import javax.xml.bind.annotation.XmlRootElement;

@XmlRootElement(name = "Address")
@Entity
public class Address {

	@Id
	@GeneratedValue(strategy = GenerationType.IDENTITY)
	private int ID;

	private String Street;

	private String City;

	private String State;

	private String Zip;

	public Address() {
		System.out.println("Address being initiated");
	}

	@XmlElement(name = "ID", required = true)
	public int getID() {
		return ID;
	}

	public void setID(int id) {
		ID = id;
	}

	@XmlElement(name = "Street", required = true)
	public String getStreet() {
		return Street;
	}

	public void setStreet(String street) {
		Street = street;
	}

	@XmlElement(name = "City", required = true)
	public String getCity() {
		return City;
	}

	public void setCity(String city) {
		City = city;
	}

	@XmlElement(name = "State", required = true)
	public String getState() {
		return State;
	}

	public void setState(String state) {
		State = state;
	}

	@XmlElement(name = "Zip", required = true)
	public String getZip() {
		return Zip;
	}

	public void setZip(String zip) {
		Zip = zip;
	}

}

Select a JPA implementation and database


There many JPA implementation out there, several of them are open-source. Hibernate, OpenJPA, EclipseLink, to name a few. We chose EclipseLink for our sample project. Download EclipseLink binaries from the download site.


We ran this project with Oracle 11 XE and MySQL. The difference between the databases is applicable only to the persistence.xml file, in the properties section. Below are the snippets that differ between Oracle and MySQL. This underscores the power of JPA, in how it decouples specifics of a database from implementation of the entity.


Oracle properties:

<property name="javax.persistence.jdbc.driver" value="oracle.jdbc.driver.OracleDriver" />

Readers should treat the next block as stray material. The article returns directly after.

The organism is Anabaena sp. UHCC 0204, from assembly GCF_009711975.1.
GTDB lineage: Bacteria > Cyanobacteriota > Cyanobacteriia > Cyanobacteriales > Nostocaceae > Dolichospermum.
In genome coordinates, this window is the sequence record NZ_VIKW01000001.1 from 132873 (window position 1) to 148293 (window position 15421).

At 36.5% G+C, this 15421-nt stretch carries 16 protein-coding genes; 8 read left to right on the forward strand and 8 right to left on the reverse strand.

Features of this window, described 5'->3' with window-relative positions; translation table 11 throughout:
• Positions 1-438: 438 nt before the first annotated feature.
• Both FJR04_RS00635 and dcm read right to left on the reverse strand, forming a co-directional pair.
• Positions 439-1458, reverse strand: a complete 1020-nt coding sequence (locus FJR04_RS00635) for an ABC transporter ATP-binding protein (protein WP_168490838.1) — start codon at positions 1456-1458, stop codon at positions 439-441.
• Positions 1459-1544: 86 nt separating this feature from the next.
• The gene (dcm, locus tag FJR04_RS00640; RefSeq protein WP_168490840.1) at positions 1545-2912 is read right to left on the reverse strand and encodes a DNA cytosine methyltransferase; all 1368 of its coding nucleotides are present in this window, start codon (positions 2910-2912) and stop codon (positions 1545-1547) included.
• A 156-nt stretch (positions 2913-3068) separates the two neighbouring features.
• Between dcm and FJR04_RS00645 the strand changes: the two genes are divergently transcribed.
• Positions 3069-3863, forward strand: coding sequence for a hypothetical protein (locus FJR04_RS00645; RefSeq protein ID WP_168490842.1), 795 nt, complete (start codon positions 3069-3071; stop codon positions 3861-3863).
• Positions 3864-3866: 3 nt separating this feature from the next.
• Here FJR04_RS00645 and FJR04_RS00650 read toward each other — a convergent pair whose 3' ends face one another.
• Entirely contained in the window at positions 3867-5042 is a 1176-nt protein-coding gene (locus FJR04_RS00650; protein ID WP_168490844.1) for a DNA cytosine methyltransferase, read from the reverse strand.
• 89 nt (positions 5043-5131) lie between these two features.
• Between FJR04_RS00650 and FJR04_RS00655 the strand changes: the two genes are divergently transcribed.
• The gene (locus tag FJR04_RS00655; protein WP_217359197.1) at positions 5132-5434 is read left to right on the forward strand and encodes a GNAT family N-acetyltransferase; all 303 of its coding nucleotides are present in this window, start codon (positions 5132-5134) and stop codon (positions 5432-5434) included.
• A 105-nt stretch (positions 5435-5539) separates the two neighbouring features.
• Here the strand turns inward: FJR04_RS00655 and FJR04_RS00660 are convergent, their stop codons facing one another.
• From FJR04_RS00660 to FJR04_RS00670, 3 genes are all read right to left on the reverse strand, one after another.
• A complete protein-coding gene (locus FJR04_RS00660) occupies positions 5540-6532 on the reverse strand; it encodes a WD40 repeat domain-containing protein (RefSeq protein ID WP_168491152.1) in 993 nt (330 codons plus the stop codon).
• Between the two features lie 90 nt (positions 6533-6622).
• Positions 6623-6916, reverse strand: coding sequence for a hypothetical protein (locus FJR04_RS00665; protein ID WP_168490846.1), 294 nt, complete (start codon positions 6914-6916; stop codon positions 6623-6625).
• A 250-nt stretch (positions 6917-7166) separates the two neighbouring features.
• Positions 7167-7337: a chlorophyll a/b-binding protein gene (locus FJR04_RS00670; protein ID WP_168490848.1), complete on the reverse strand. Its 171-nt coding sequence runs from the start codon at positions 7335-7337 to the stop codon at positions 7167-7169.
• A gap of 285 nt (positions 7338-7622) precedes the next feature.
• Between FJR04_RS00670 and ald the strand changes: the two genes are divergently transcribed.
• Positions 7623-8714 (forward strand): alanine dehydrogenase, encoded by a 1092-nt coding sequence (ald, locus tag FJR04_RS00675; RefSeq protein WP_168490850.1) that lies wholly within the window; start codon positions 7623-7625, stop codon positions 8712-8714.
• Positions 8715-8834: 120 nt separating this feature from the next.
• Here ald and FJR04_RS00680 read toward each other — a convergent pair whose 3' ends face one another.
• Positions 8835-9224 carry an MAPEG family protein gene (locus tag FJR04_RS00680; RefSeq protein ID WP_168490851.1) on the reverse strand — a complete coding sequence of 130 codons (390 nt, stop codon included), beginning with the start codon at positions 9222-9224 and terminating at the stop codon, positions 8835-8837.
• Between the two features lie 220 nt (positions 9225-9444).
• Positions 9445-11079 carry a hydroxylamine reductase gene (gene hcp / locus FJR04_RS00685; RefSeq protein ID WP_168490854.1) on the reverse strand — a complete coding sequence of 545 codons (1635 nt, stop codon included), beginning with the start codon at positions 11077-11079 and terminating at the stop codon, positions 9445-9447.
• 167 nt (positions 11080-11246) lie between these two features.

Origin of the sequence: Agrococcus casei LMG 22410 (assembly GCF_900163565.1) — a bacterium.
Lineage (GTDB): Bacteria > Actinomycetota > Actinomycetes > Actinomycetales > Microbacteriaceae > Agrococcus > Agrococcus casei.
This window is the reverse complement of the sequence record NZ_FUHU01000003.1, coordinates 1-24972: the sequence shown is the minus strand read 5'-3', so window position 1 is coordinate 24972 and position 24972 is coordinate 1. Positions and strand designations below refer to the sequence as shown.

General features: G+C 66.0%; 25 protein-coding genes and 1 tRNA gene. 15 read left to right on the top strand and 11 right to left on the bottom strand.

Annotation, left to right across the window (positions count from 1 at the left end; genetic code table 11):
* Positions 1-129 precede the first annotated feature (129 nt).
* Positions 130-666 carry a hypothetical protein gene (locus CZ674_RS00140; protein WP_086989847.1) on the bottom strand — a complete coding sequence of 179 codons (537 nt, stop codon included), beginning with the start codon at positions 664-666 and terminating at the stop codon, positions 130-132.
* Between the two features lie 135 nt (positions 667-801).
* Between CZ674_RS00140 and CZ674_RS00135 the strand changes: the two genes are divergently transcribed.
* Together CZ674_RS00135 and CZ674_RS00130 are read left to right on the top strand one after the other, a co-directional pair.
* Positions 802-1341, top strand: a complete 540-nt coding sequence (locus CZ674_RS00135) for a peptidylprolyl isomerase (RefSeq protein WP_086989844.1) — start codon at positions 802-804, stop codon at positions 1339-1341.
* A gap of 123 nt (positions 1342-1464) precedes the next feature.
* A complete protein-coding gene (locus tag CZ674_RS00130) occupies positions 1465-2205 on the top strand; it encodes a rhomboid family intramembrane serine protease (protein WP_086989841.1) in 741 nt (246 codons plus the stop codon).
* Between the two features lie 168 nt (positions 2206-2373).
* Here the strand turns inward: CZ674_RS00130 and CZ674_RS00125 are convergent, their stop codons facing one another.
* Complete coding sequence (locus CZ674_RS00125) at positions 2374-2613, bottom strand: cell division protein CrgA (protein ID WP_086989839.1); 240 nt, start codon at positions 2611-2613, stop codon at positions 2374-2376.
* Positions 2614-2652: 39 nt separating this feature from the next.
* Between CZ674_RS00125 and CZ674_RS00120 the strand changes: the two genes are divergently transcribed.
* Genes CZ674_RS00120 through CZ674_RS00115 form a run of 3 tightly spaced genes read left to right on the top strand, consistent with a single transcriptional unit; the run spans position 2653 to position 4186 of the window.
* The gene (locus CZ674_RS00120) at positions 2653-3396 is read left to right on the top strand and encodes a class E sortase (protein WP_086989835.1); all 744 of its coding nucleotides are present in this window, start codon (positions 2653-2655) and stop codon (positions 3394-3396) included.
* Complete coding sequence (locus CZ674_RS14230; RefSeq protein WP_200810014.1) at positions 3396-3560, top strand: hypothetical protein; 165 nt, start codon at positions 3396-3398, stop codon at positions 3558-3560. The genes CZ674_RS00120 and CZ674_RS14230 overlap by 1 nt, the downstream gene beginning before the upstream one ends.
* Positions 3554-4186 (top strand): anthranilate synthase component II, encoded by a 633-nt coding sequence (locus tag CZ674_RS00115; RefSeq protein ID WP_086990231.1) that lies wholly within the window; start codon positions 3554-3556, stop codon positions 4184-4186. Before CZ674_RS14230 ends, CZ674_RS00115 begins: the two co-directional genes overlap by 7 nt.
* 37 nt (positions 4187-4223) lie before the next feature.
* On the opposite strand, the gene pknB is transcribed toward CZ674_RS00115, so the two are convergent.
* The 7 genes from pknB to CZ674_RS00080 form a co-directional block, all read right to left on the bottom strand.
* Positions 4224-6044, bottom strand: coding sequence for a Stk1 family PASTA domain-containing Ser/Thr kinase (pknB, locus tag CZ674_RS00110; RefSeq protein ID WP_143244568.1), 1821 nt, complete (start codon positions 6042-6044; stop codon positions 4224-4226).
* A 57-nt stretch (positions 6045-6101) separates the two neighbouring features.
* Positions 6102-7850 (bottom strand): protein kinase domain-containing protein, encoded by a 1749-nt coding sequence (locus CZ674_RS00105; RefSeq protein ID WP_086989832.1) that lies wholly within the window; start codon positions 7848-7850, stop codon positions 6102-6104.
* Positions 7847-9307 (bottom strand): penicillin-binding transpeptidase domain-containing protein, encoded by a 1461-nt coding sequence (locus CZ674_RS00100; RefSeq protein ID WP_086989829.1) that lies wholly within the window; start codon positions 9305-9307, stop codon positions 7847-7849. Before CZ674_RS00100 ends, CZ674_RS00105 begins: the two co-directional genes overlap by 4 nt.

<property name="javax.persistence.jdbc.url" value="jdbc:oracle:thin:@soabpm-vm:1521:XE" />
<property name="javax.persistence.jdbc.user" value="HealthCareDB" />
<property name="javax.persistence.jdbc.password" value="welcome1" />
<property name="eclipselink.ddl-generation" value="create-tables" />


Entity manager will create a database schema the first time application is run. Comment out “create-tables” after running the application first time.

Define the service interface


Our goal is to expose operations to add a Facility and it’s associated address, get a facility and to get an address. These goals are achieved by the simple interface below:

package com.wisealign.training.services.data;

import javax.jws.WebMethod;
import javax.jws.WebParam;
import javax.jws.WebService;
import javax.jws.soap.SOAPBinding;
import javax.jws.soap.SOAPBinding.Style;
import javax.jws.soap.SOAPBinding.Use;

import com.wisealign.training.data.Address;
import com.wisealign.training.data.Facility;

@WebService
@SOAPBinding(style = Style.DOCUMENT, use=Use.LITERAL) //optional
public interface IHealthCareDataService
{

	@WebMethod(operationName="getFacility")
	public Facility getFacility(@WebParam(name="id") int id);

	@WebMethod(operationName="getAddress")
	public Address getAddress(@WebParam(name="id") int id);

	@WebMethod(operationName="addFacility")
	public int addFacility(@WebParam(name="facility") Facility facility);

}


We’ll be using code-first approach to implement the data service. To learn more about developing JAX-WS services using this approach, check my previous article on this subject.

Implement the service interface